This week Monday (June 20th) was World Refugee Day, an international day designated by the United Nations to honour refugees around the globe.
Our poem for that day in the poetry anthology that we read from every night after dinner was this poem by Brian Bilston. The poem and his masterful use of poetic technique to powerful effect is best appreciated without excerpting, so I encourage you to check it out on his website.
On our lunchtime walks, we pass a low wall near a cul-de-sac. For months now, someone has been clearing out things and giving them away, so we are used to walking past the wall and seeing books, DVDs, dishes and more with signs saying they are free to take home.
But today we saw something different. Today we saw a note, weighted in place with a rock.
Here is a translation of the note (with names and places redacted for privacy, and some corrections to capture the actual meaning of the words):
I came with children from the Ukraine. From the first of July we've rented an apartment in [place redacted]. It is empty.
My 4-year-old daughter will play with your toys.
Reader, we wept.
The gratitude of this note from a mother about to get the keys to an apartment - a completely empty apartment - where she's going to live with her child(ren), was a stark reminder of how much we have.
(Side note: I presume this mother has only been in Switzerland a short time, and as an immigrant I have so much respect for the mastery of the language she has shown in this note).
We walked on, talking and coming up with concrete ways that we could do more to assist the refugees in our area.
You can show your support for refugees online by adding a banner to your online photos, and uploading your photo to this page on the United Nations website.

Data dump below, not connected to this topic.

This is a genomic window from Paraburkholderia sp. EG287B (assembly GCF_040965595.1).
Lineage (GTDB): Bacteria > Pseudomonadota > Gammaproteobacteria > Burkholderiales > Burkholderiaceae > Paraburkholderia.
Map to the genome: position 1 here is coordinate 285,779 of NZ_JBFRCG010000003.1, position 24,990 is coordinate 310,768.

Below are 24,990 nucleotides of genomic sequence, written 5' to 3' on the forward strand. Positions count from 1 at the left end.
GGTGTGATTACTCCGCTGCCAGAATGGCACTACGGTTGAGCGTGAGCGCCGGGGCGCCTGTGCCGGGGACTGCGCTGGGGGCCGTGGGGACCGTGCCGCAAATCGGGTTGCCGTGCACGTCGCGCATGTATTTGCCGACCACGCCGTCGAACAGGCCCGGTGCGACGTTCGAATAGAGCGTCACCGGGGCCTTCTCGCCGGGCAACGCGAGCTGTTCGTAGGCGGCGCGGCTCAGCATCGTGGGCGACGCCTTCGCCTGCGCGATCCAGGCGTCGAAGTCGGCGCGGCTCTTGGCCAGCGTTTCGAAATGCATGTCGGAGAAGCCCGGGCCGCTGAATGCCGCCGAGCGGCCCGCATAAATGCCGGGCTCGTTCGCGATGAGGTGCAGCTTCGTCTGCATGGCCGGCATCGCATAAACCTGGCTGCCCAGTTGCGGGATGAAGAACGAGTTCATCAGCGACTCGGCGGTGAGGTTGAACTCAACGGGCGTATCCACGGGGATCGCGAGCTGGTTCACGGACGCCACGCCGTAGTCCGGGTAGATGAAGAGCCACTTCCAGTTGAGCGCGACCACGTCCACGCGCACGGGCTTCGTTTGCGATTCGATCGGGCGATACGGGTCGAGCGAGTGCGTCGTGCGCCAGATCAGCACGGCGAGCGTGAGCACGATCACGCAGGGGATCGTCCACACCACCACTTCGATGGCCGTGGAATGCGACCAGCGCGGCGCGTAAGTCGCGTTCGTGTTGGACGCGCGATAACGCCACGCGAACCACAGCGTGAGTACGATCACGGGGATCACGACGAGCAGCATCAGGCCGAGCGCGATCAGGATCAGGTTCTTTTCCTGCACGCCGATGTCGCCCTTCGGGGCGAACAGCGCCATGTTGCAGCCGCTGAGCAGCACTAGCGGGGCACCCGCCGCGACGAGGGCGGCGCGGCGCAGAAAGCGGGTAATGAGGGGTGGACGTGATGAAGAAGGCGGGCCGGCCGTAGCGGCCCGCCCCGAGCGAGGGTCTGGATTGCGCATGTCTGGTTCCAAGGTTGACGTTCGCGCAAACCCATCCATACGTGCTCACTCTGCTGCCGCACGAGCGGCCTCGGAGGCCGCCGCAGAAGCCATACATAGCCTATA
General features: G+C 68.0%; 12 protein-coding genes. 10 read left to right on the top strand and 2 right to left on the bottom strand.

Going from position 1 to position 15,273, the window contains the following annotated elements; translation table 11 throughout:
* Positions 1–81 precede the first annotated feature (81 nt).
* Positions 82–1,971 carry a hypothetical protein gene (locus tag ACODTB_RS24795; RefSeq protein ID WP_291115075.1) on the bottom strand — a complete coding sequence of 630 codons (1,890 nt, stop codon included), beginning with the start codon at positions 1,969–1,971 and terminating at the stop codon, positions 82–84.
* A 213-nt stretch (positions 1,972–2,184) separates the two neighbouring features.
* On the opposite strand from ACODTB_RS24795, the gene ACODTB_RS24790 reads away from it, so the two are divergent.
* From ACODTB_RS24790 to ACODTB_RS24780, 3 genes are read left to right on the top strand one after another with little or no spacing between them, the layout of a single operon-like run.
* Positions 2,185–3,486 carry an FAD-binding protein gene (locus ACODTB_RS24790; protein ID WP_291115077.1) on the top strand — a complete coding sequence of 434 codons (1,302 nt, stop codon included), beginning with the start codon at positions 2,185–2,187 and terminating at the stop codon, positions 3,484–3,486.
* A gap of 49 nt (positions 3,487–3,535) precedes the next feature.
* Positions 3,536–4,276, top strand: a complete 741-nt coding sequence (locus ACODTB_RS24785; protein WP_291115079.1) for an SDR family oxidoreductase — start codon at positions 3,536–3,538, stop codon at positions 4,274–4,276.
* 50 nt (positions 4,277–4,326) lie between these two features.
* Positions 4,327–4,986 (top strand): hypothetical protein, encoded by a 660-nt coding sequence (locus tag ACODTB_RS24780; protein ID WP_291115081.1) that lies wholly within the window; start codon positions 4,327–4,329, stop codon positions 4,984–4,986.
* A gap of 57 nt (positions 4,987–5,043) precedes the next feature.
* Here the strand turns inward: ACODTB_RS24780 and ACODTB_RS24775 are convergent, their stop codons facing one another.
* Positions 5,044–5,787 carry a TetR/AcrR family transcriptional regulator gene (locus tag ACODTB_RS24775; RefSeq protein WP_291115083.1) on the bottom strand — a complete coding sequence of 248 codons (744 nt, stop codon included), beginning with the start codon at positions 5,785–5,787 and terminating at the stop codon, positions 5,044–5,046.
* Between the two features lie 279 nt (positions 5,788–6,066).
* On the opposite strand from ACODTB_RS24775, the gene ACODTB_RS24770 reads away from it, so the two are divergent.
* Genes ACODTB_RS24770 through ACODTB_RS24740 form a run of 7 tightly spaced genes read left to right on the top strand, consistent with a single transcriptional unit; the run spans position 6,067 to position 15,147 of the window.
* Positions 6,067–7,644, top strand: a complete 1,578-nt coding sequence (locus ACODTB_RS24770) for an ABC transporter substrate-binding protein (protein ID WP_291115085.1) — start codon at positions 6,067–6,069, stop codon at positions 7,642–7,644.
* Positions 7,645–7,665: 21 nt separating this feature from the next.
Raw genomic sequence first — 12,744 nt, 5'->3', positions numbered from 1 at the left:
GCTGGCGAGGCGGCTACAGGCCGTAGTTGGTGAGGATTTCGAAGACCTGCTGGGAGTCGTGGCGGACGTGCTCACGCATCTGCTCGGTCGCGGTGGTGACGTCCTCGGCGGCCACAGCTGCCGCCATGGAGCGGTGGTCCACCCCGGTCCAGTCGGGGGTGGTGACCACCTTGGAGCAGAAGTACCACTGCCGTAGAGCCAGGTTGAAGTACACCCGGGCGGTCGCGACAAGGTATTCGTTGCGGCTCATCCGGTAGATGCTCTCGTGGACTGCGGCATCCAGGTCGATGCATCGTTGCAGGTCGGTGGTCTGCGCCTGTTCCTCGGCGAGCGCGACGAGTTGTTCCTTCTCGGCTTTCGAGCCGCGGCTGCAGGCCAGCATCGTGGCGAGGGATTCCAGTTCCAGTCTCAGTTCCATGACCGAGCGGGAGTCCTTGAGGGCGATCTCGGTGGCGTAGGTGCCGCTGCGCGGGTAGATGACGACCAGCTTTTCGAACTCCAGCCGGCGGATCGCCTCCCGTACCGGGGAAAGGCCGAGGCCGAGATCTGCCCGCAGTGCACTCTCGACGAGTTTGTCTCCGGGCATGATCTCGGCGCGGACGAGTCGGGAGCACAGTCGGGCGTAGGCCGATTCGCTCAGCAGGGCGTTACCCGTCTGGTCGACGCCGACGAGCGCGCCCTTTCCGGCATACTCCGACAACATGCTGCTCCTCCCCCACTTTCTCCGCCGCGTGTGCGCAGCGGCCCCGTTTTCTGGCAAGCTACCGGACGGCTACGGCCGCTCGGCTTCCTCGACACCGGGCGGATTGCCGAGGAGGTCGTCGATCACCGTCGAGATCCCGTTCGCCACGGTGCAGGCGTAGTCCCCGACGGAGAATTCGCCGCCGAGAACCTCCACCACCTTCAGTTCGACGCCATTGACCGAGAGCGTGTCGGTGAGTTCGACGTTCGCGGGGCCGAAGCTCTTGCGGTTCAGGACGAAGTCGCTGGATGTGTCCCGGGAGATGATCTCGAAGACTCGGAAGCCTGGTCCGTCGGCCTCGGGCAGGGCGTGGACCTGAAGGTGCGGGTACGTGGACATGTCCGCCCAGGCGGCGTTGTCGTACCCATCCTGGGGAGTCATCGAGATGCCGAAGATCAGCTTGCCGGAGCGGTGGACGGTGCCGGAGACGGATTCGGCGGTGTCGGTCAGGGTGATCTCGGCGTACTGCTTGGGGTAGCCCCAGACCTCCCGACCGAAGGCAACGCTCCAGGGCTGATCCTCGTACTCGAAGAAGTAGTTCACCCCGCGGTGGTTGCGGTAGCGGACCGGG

Books are wonderful tools for helping children understand the experience of refugees. For the youngest readers, the book written by Hollis Kurman and illustrated by Barroux, Hello! A Counting Book of Kindnesses, (Otter-Barry Books, UK) / Counting Kindness: Ten Ways to Welcome Refugee Children (Charlesbridge, US) presents the realities of the refugee experience in simple, accessible terms, and ends on a hopeful note by reminding us that we can make a positive difference in the lives of those displaced from their homes.
You can read more about Hello/Counting Kindness and how it came to be in my interview with Hollis at Cynsations. Hello/Counting Kindness would pair perfectly with We Belong, written by Poetry Friday's own Laura Purdie Salas and illustrated by Carlos Vélez Aguilera, which celebrates diversity, and affirms that we all belong, just as we are.
My poem today is a found poem, inspired by this thank you note and the slogan of the UN Refugee day.